When Josh Jespersen was a Navy SEAL, grueling expeditions were the rule, not the exception. So, naturally, out of the record-breaking 138 days it took him to climb and splitboard all of Colorado’s fourteeners, one of his favorites was also one of the most challenging: a 15-hour push to bag Crestone Peak and Crestone Needle in a foot of freshly fallen powder. “It was mind-blowingly beautiful,” the 30-year-old Leadville resident says. Beautiful? Sure. Exhausting, too—but for Jespersen, co-founder of Mission Memorial Day, that’s sort of the point.

Nearly three years ago, Jespersen, along with three other combat veterans, established the Mission Memorial Day initiative as a way to honor those killed in action and to inspire veterans to get active by embarking on punishing climbs and hikes over the May holiday. Jespersen, however, keeps the group’s spirit alive year-round by, say, shredding every fourteener in a single ski season. In winter 2015-’16, Jespersen tracked Vail resident Jon Kedrowski as he tried to break the existing record (362 days) held by big-mountain skier Chris Davenport. After seeing Kedrowski fall short—and take some flak from the snowsports community for piecing together his runs, as opposed to descending via continuous routes—Jespersen decided to keep his own attempt quiet.

Jespersen (who did ride continuous lines) began his expedition solo on Mt. Elbert on January 3. Of the remaining 53 peaks, he broke trail alone on 28, while ski buddies or fellow former SEALs joined him on the others. Maintaining a near-daily routine of climb-board-sleep, Jespersen only took breaks because of bronchitis, bad weather, and dangerous avalanche reports. When he descended his final fourteener, Capitol Peak, on May 21, he celebrated with a single Instagram post, then headed directly to Denver, where he boarded a flight to the Philippines.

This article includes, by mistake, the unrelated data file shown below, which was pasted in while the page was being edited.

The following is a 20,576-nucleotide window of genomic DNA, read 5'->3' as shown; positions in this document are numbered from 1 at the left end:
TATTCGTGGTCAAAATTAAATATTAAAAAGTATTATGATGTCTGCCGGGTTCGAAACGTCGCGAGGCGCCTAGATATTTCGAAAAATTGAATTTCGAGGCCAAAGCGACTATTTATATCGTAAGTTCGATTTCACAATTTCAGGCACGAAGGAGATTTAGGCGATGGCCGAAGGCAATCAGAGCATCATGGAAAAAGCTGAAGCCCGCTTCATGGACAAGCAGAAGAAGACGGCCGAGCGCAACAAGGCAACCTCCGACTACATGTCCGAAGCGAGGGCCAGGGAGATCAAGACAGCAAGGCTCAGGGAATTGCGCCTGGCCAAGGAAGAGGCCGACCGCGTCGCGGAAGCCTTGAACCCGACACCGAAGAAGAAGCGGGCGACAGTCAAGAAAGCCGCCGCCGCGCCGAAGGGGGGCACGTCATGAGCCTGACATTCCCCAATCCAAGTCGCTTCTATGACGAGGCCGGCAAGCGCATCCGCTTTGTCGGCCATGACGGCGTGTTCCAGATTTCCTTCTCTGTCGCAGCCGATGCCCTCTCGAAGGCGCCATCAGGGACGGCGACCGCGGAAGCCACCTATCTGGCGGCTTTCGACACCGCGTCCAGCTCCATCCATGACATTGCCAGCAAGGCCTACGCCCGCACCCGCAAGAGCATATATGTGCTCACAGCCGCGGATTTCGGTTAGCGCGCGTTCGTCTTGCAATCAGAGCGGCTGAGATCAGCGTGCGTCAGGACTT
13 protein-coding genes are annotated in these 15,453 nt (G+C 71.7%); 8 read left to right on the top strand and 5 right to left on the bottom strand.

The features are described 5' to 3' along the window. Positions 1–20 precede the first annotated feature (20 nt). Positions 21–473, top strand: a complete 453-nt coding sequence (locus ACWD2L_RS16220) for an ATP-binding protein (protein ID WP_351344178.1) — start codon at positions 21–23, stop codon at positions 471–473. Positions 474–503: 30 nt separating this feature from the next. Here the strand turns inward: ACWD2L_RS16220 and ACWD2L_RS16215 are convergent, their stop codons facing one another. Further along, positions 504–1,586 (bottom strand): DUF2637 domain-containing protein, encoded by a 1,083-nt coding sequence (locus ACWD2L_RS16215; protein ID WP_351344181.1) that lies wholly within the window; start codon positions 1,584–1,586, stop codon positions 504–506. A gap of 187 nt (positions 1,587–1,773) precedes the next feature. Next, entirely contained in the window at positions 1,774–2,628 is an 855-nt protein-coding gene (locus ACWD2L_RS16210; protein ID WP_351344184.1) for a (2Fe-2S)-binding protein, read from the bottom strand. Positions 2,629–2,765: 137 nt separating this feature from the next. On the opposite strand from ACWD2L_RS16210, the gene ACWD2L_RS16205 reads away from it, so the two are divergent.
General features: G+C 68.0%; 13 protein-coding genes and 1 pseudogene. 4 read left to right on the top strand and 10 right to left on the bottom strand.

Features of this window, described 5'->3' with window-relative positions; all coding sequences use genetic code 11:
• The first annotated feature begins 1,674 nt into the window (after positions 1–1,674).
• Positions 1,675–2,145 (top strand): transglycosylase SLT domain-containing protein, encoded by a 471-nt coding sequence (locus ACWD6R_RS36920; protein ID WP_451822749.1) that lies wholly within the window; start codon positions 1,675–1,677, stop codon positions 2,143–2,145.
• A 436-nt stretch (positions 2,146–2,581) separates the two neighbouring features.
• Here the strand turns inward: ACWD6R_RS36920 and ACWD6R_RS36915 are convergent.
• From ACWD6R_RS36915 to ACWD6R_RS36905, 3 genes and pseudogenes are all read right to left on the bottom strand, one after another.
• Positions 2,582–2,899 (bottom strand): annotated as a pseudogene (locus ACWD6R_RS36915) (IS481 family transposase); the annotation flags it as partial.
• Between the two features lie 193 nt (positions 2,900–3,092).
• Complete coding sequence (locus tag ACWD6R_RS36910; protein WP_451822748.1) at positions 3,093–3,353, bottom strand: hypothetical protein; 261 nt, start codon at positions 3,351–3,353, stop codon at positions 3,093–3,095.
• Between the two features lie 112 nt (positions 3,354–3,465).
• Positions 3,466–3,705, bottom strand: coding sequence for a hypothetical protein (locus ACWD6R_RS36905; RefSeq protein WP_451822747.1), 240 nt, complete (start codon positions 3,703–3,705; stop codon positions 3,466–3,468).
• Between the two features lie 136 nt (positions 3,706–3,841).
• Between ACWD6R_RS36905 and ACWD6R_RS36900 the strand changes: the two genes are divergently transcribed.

260,560: Total feet of elevation Jespersen climbed on his quest to ride all 54 fourteeners

There, the Mission Memorial Day founders spent five days walking 66 miles from south to north on the country’s main island of Luzon. They retraced the route taken by hundreds of U.S. and Filipino prisoners of war in 1942’s Bataan Death March, during which thousands of the POWs were tortured and killed by the Japanese army.

The trip was sobering for Jespersen but underscored part of his mission to get veterans outside: “When you’re a vet, you take an oath to protect this land, so why not get out there and enjoy it?” Jespersen says. “You really get a sense that you fought to preserve it and protect it and keep it American.” This month, Jespersen will lead a group of former service members on a mountaineering trip in Wyoming’s Teton Range, but don’t look for him to be setting any more records this ski season. “From now on, when I go out, I’m just going to go ski what I see,” Jespersen says. Spoken like a regular ski bum.